The Interdiction Process
Although the LCBO’s original plan to use interdiction to control unwanted drinking - which for the purposes of this section will include Cancellation, Prohibited Orders as well as legal and LCBO interdiction (see Interdiction List History) - began as an internal cancellation mechanism under the Board’s sole control, by the 1930s the interdiction of individuals became a complex affair, interlacing multiple institutions and organizations towards both the identification of individuals and policing of behaviours. The LCBO ultimately made the final decision regarding who would be listed, however, different organizations and groups sought to activate the Board’s disciplinary powers as a means of intervening by altering what they themselves considered to be undesirable behaviours, adding complexity to the issue of understanding how this list was applied.
Legal interdiction was initiated by filed legal action, either criminal or civil, against an individual. Once initiated, a court heard evidence concerning the offence, often using data drawn from Purchase Order Forms or Liquor Permit books as evidence (see file RG 41-1,12-P-2, B200403, file "Provincial Police"). This evidence - onto which the socio-legal discourses of the Criminal Code, Liquor Control Act, and to various degrees temperance discourses, were overlaid - informed judges as to whether the individual facing charges should be legally interdicted. Upon reaching a guilty verdict, and the decision to legally interdict the accused, a judge acting in the case would fill out a “Judge’s Order of Interdiction” and file it with the LCBO. From this point, if the Board saw fit, either an investigation would be initiated or an interdiction or “Board Order” of interdiction would be sent to the individual in question, the local LCBO stores, local breweries, local authorities and local policing organizations. The LCBO also added the individual’s name to the complete Interdiction List, which was circulated on a regular basis to all liquor selling establishments across the province. Between 1927 and 1951 over 530 individuals were legally interdicted by means of judge’s orders (Annual Reports of the LCBO 1927-1951).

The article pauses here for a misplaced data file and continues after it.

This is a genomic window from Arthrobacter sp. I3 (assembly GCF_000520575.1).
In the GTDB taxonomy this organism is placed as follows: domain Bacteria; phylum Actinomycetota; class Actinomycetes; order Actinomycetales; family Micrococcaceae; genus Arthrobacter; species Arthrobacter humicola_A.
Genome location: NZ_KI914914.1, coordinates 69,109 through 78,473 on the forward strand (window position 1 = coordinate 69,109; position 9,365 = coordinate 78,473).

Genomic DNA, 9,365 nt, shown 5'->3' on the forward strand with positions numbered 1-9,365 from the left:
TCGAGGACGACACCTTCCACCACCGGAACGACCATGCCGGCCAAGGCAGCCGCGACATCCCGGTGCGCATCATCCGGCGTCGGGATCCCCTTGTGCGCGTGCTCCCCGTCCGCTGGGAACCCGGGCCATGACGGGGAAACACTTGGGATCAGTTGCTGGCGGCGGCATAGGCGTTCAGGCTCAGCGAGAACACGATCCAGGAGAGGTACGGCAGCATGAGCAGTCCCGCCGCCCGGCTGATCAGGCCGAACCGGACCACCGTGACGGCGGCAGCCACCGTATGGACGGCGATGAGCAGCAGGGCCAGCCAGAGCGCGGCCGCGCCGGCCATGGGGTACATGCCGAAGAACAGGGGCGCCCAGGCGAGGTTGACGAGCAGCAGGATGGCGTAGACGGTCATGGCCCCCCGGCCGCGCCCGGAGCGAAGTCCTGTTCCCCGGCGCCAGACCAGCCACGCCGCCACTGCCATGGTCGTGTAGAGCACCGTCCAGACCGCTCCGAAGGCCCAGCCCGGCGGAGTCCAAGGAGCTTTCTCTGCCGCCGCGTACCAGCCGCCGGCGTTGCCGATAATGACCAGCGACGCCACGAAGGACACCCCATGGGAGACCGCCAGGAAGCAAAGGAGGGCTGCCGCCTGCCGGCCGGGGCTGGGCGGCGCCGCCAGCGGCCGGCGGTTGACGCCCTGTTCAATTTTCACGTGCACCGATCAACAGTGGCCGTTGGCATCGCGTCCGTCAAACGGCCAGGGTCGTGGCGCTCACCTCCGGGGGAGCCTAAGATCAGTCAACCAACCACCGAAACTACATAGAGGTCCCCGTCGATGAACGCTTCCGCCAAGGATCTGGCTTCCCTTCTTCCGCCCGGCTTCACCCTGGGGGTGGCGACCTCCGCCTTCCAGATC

In almost all cases a judge’s order meant an automatic addition to the list, while in rare cases the LCBO did overturn rulings and decided not to interdict. Between 1927 and 1952, the final year that the LCBO published its interdiction data, it decided to alter or overturn the interdiction orders of nearly 7,000 individuals (Annual Reports of the LCBO 1927-1952; Judges Orders of Interdiction 1927-1975). The LCBO was, in this sense, a law unto itself or, less dramatically, an institution that could use the legal system to reinforce its prerogatives, one of which included rejecting legal recommendations.
Non-judicial interdiction was also played out through Board action; however, it was initiated by different means. As described in the Purchase Process Section, the LCBO charged its local vendors with the task of reviewing purchases, scrutinizing Liquor Permits and double checking purchase slips. How vendors reacted to these situations were highly mediated by the LCBO’s Vendor Handbooks and Circulars, which dictated the process of Purchase Order Form review, Permit Book review, permittee assessment, stamping and Head Office notification, in addition to repeatedly stressing that staff were to act in order to keep liquor from those who abused it, those who purchased more than their financial means would allow, those who were likely to be supplying bootleggers, those under the age of 21, those who were legally interdicted or prohibited under any provincial or federal statue, as well as those who had their permits cancelled (LCBO Circular 829, 1929; LCBO Circular 1601, 1934).
In addition to this LCBO Head Office was also made aware of all convictions under the Liquor Control Act as well as relevant Criminal Code violations by means of letters sent to it by court officials and reports by police (Lang and McNeely 1963: 4). In these cases Board policy made interdiction virtually automatic, and this type of order accounted for more than half of interdictions issued before 1947.
Once alerted by local vendors or other staff, Head Office would activate its investigators who would then draw information about a certain individual from a wide variety of sources and report findings to the Board’s Permit Department. Specifically, early Board investigations focused on employment, finances and personal information; further, records of interdiction investigations show information gathered from policing organizations, family members, employers, bankers, clergy neighbours as well as a wide variety of other sources (RG 36-13). As the Board reported in 1928: